THE RISING SON
Ukyo Katayama's 1994
On paper, there seemed no reason why 1994 should have been any better. Yes, Tyrrell had come up with a brand new chassis, the 022, and Ukyo's continued presence in the team had attracted some money from Mild Seven. Mark Blundell bolstered the driving line-up, but the Yamaha engine, surely, would continue to be a stumbling block. After all, even since the Japanese company's pathetic first season with Zakspeed in 1989, Yamaha had never looked like any more than a poor cousin compared to Honda, in terms of budget, technology and performance.
No surprise, then, that the soothsayers were saying that Tyrrell were in irrevocable decline, that Blundell was in the last-chance saloon, and that Katayama had no place in F1. Who would have predicted, then, that 1994 would see a Tyrrell renaissance, their last truly competitive season, and that Katayama would have been the spearhead of the effort? So much so that, by season's end, Nigel Roebuck proclaimed him the most-improved driver of 1994, and Murray Walker, in a burst of Murrayistic enthusiasm, called him "the best Formula One driver that Grand Prix racing has ever produced". OK, so Murray was only trying to say, "the best driver Japan has ever produced", but the point was well taken.
Perhaps the brand new regulations for 1994 had a part to play. While other teams found it hard to pen a car without traction control, active suspension, and all the other gizmos, a back-to-basics approach was exactly what Tyrrell and Yamaha needed, and Harvey Postlethwaite and Jean-Claude Migeot obliged. By practice in Brazil, Katayama was well aware that he had an effective car at his disposal, and by the end of Saturday he was 10th on the grid, his best-ever grid position, and 0.052s faster than Blundell. "Tyrrell and Yamaha have given me a fantastic car," Ukyo raved, but at this stage, not many were listening.
The day after, and Katayama had finished 5th, a lap down, and picked up his first two World Championship points. A fluke result, some said, and in truth there had been a healthy rate of attrition. But not everything had run smoothly for Ukyo, as he revealed after the race. He'd lost places after a slow pit-stop, his dashboard hadn't worked, his water bottle had become disconnected, and he'd lost his windscreen and received a buffeting on the straights. Yet the sceptics remained unconvinced; Roebuck lamented on Blundell's failure to finish, claiming that he would have bettered Katayama's result, seemingly forgetting that Ukyo had started two spots ahead on the grid.
Race two saw Katayama head home to Aida in Japan for the Pacific GP, but after being 12th quickest in Friday qualifying, he slipped to 14th after an altercation with Nicola Larini's Ferrari on the Saturday, and retired in the race from an engine failure. But the diminutive Japanese driver realised the potential of the 022, and by the tragic weekend at Imola, he had qualified a best-ever 9th, nearly 0.4s up on Blundell. Even so, he thought he could do better. He said: "It is possible to do more with this car - the only problem is my driving!" Quiet determination, if anyone bothered to notice.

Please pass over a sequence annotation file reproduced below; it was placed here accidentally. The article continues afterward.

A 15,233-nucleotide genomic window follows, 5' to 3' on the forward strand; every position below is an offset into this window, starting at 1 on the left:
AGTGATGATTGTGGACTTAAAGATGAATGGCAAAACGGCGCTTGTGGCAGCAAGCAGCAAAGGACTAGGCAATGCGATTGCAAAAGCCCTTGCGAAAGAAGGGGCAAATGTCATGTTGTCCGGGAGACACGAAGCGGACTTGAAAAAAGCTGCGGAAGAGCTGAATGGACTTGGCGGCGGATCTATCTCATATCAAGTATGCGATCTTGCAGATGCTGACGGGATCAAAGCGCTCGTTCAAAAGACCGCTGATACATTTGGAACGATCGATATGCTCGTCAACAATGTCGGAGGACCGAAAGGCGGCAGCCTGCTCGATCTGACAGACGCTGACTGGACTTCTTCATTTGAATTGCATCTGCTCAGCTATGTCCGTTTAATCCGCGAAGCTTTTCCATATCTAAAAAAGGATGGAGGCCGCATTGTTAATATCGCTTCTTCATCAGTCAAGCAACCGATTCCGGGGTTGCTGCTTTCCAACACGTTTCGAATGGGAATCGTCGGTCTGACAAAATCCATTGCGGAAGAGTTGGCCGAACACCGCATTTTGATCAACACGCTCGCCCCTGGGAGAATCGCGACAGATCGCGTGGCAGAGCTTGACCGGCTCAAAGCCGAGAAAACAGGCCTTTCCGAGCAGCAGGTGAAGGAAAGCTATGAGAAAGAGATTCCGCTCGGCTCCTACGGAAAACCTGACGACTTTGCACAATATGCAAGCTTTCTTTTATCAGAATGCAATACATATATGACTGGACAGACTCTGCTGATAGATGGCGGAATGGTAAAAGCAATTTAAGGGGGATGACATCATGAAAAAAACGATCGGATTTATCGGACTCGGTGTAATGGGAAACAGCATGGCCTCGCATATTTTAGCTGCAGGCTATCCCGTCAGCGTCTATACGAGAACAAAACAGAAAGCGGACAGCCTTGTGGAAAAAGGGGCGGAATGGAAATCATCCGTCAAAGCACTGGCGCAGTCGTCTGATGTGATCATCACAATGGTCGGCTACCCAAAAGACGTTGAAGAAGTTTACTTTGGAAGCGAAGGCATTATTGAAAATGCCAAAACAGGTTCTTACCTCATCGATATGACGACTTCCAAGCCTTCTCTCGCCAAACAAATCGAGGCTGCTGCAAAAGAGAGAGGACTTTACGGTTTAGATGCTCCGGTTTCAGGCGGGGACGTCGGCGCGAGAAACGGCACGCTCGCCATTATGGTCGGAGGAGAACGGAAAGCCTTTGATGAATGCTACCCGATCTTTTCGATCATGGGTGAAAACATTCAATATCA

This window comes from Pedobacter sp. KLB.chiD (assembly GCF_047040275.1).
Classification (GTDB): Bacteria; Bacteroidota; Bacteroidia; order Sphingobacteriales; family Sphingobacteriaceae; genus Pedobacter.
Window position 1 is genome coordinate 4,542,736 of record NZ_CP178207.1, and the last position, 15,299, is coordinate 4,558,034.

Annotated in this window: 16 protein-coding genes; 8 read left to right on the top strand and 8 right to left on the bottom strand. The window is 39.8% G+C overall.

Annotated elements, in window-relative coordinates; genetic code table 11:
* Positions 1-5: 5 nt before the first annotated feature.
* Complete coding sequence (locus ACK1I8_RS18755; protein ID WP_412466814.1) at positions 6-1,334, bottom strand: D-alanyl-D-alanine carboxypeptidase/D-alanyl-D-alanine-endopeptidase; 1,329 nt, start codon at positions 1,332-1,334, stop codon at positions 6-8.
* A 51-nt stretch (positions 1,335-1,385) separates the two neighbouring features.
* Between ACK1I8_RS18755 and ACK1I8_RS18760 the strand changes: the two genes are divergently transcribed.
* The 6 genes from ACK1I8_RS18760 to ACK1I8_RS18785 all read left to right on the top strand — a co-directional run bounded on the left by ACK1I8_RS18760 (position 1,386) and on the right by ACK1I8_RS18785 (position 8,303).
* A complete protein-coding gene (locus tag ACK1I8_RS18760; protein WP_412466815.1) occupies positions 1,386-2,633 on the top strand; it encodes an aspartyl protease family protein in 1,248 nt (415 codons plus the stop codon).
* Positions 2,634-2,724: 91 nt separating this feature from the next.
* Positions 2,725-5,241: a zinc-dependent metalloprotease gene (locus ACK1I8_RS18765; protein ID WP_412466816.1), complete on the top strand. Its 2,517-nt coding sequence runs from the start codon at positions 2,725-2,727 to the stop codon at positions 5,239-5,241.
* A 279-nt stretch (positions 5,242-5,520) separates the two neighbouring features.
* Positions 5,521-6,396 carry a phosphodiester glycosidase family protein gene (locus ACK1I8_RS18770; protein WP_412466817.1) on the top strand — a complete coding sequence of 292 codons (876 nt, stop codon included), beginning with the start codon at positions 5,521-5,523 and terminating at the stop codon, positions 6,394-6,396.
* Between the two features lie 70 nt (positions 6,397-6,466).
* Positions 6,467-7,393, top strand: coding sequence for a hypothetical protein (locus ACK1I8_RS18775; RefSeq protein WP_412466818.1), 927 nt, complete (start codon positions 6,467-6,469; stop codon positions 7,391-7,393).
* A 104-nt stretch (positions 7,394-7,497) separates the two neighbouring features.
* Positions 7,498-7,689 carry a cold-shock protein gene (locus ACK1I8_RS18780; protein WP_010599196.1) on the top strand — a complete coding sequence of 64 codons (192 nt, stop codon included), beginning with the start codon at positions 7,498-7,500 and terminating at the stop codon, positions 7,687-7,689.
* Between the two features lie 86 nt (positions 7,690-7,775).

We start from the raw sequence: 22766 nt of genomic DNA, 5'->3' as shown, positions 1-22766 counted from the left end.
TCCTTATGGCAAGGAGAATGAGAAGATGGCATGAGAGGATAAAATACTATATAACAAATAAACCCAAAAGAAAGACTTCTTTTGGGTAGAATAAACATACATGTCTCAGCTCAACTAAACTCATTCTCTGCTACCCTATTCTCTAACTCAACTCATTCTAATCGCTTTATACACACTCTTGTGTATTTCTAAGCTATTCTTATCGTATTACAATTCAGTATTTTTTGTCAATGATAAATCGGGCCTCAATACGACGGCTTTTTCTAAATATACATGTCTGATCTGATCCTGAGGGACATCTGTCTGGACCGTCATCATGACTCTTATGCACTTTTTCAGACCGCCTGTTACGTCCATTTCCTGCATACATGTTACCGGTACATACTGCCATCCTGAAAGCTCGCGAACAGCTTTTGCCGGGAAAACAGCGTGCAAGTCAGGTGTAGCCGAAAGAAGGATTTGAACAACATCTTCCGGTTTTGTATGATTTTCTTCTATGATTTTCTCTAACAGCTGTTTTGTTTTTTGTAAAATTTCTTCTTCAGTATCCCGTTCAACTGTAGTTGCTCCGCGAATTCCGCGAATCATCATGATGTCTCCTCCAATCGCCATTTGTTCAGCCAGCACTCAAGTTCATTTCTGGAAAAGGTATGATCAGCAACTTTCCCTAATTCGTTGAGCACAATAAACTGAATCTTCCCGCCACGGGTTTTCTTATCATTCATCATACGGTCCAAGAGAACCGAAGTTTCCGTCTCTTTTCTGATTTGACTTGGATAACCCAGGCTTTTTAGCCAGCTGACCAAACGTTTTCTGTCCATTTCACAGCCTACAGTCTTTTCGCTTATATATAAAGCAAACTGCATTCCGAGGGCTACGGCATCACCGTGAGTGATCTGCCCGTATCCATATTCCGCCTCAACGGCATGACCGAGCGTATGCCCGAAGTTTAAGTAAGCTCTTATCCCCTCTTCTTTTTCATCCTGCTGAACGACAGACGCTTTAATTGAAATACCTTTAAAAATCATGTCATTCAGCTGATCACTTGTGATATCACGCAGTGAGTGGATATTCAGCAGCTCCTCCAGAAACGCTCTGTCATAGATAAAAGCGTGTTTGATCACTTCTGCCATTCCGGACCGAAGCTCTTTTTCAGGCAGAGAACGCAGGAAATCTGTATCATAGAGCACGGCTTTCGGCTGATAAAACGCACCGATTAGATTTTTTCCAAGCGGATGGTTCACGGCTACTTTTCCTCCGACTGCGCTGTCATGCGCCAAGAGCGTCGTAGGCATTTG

Had it been a normal weekend, then another two more points for Katayama, for another 5th place, would have had the pundits starting to sit up, but this was no normal weekend, one need not be reminded. And so Katayama went to Monaco, his home away from home, having scored all of Tyrrell's 4 points thus far, having outpaced Blundell, much to Mark's surprise, and lying equal 6th in the World Championship with the likes of Jean Alesi and Mika Hakkinen. The Yamaha engine was light and nimble, with no shortage of grunt, and the chassis was simple but remarkably efficient, equally adept in high and low downforce configurations.
Despite only qualifying 11th in the principality, Ukyo was confident: "Now that I have discovered the pleasure of getting points, I want to get more!" Unfortunately, a gearbox failure put paid to his chances, but come the Spanish GP, the Tyrrell's ability was evident. There Katayama started 10th, just behind David Coulthard's Williams, a shade faster than Blundell, and he was 6th in the warm-up. In the race, the Englishman came a fabulous 3rd, but Ukyo had suffered another engine failure after only 16 laps. Yet in that time, Katayama had lapped 1.5s faster than Blundell, enough for the 7th fastest race lap. In Roebuck's words, he had been "startlingly quick". That was food for thought.
Just food for thought? Seemed more like a four-course meal after Friday in Montreal, when Ukyo lay 5th. He hoped to record his best-ever qualifying position on the Saturday, but a spin in the second qualifying session saw him relegated back to 9th, but he had still blown Blundell off the Ile Notre Dame. And even though he'd spun out of the race, he could still say, "The chassis-engine combination is very good and I am confident for the future," and now the paddock couldn't afford but to take him very seriously. No Japanese driver had ever made such a sustained impression. But there was much more to come.